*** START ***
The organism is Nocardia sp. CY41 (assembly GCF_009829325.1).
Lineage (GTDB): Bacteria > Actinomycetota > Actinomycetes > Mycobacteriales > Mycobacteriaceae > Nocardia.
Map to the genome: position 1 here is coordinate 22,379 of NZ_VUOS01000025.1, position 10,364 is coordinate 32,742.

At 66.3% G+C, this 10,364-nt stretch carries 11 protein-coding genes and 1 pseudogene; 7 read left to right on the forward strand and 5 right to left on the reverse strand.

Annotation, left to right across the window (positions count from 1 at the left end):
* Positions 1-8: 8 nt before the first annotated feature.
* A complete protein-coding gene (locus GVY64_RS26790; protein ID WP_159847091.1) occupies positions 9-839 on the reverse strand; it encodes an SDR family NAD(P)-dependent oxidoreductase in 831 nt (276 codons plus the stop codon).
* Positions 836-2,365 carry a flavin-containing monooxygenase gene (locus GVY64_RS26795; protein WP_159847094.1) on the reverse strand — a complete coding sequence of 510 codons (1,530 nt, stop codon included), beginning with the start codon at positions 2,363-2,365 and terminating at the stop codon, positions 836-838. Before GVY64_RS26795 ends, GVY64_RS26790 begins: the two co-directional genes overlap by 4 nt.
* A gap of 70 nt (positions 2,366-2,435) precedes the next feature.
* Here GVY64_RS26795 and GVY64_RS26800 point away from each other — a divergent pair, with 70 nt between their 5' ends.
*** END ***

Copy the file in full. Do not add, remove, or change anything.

The organism is Nocardia sp. CY41 (assembly GCF_009829325.1).
Lineage (GTDB): Bacteria > Actinomycetota > Actinomycetes > Mycobacteriales > Mycobacteriaceae > Nocardia.
Map to the genome: position 1 here is coordinate 22,379 of NZ_VUOS01000025.1, position 10,364 is coordinate 32,742.

At 66.3% G+C, this 10,364-nt stretch carries 11 protein-coding genes and 1 pseudogene; 7 read left to right on the forward strand and 5 right to left on the reverse strand.

Annotation, left to right across the window (positions count from 1 at the left end):
* Positions 1-8: 8 nt before the first annotated feature.
* A complete protein-coding gene (locus GVY64_RS26790; protein ID WP_159847091.1) occupies positions 9-839 on the reverse strand; it encodes an SDR family NAD(P)-dependent oxidoreductase in 831 nt (276 codons plus the stop codon).
* Positions 836-2,365 carry a flavin-containing monooxygenase gene (locus GVY64_RS26795; protein WP_159847094.1) on the reverse strand — a complete coding sequence of 510 codons (1,530 nt, stop codon included), beginning with the start codon at positions 2,363-2,365 and terminating at the stop codon, positions 836-838. Before GVY64_RS26795 ends, GVY64_RS26790 begins: the two co-directional genes overlap by 4 nt.
* A gap of 70 nt (positions 2,366-2,435) precedes the next feature.
* Here GVY64_RS26795 and GVY64_RS26800 point away from each other — a divergent pair, with 70 nt between their 5' ends.